Saturday 7 September 2019

Shudder Saturday: Belzebuth (2017)

Belzebuth may be quite a mixed bag, and it ambitiously aims for something always just out of its reach, but there are scenes within it that rank among the most disturbing I have seen in some time. Because, for the most part, the victims are often innocent children. Children, some as young as newborn babies (in one sequence near the very start that has a woman lock herself in a hospital nursery room and then pull out a knife). It's easy to see why the film cannot maintain those high standards of terror in between the major set-pieces, but it's a shame that it fumbles with the other main ideas it has at the heart of it.

Joaquín Cosio plays Emmanuel Ritter, a cop who is still shattered from the above incident that took place soon after the birth of his child. He's further affected by a number of major incidents (a school pupil who guns down many of his fellow pupils, an attacker who takes aim at a swimming pool full of youngsters) as the authorities tell him he has to co-operate with a paranormal expert, Ivan Franco (Tate Ellington). This leads to them trying to keep a mother and child safe, learning more about the motivation of the killers, and eventually going on a journey with a tattooed and determined priest, Vasillo Canetti (Tobin Bell), who has already had a fateful encounter with these evil forces before.

The opening act of Belzebuth is the equivalent of a slap in the face. It grabs your attention, no doubt, and holds it, even while things start to fray as you head towards the halfway point. Director Emilio Portes, who co-wrote the screenplay with Luis Carlos Fuentes, knows just how much to show and how much to keep out of frame. When it comes to the horrible infanticide, we see splashes of blood, we see stains that cover the surfaces surrounding the site of a massacre, or violent acts that are cut away from at just the right moment. Adults, on the other hand, we can handle seeing violence inflicted upon them, and we often do get to see it. Portes has a good eye, and a good instinct for how to maximise the effectiveness of each scene without going too far.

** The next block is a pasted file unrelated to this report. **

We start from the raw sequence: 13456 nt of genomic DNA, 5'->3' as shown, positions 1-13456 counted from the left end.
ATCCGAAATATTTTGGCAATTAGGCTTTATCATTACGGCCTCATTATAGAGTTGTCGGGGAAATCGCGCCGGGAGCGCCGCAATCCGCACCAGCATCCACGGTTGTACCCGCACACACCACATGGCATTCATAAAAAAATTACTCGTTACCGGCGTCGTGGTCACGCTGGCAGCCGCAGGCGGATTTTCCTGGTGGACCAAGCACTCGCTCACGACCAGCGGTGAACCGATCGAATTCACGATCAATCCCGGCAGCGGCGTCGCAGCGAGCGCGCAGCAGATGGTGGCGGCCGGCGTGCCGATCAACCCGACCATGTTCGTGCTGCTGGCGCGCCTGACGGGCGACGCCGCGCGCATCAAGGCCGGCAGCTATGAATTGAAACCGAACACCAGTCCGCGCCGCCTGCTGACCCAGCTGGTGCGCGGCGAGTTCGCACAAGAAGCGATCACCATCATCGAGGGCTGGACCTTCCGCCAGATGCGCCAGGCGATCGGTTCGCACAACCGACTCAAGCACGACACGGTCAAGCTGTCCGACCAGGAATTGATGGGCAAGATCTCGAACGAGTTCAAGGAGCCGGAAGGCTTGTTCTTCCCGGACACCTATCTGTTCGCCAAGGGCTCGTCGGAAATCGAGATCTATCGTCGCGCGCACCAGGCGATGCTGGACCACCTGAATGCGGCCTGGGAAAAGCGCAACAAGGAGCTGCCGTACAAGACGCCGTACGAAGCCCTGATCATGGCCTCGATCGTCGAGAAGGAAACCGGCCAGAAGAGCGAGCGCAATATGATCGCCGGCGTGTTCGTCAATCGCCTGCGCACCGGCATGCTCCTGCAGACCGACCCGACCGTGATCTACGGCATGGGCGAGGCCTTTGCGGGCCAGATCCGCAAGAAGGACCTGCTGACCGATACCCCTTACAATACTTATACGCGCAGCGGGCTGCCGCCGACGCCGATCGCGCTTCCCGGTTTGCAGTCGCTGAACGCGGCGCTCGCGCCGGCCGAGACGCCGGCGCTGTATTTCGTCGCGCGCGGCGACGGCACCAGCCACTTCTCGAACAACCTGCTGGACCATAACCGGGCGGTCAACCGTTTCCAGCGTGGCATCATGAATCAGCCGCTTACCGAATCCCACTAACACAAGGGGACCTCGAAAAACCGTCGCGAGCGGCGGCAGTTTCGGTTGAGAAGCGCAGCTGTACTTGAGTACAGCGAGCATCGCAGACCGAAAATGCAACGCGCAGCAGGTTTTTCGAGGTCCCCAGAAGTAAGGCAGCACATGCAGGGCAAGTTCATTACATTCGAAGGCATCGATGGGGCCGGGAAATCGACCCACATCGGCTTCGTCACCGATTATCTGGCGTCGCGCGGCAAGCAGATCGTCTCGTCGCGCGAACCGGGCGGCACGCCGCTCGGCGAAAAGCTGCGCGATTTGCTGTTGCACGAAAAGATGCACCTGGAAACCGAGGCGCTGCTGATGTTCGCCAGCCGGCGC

Unfortunately, he doesn't have the same instinct when it comes to the writing. This is a messy script, with the film clocking in at just under two hours when it would have made a perfect 90-minute thrill ride. It's not something that people may say often, but both Portes and Fuentes would have done well to try and meld their material/ideas with the more streamlined Hollywood horror outings, figuring out how to cut out a lot of the extraneous content and build everything more effectively towards a knuckle-whitening finale. As it is, Belzebuth peaks at about the halfway point (a sequence in which the characters talk to a demon contained within a statue is an imaginative high point, a real mix of oddness and entertainment) and then just becomes a waiting game for viewers until the end credits roll.

There are other cast members involved, particularly the mother and child being kept safe, but this largely feels like a three-hander between the male leads. Ellington is the weakest of the three. He's not bad, he's just not given anything to make his character truly stand out. Cosio, on the other hand, is always giving the impression of his inner pain and turmoil while he dives further into this strange case, helped by his imposing figure. He may not be any kind of giant of a man, but he feels that way in many of his scenes. And then you have Bell, a lot of fun in a role that allows him to do his enigmatic schtick while also revealing more of the true nature of his character in the third act.

Despite it being front-loaded and a bit too muddled in places, Belzebuth is well worth your time, especially if you're after a horror movie that uses a number of familiar elements and tropes in ways that make them feel slightly different. It's just a shame that it cannot maintain the momentum it gathers during that amazing first act.


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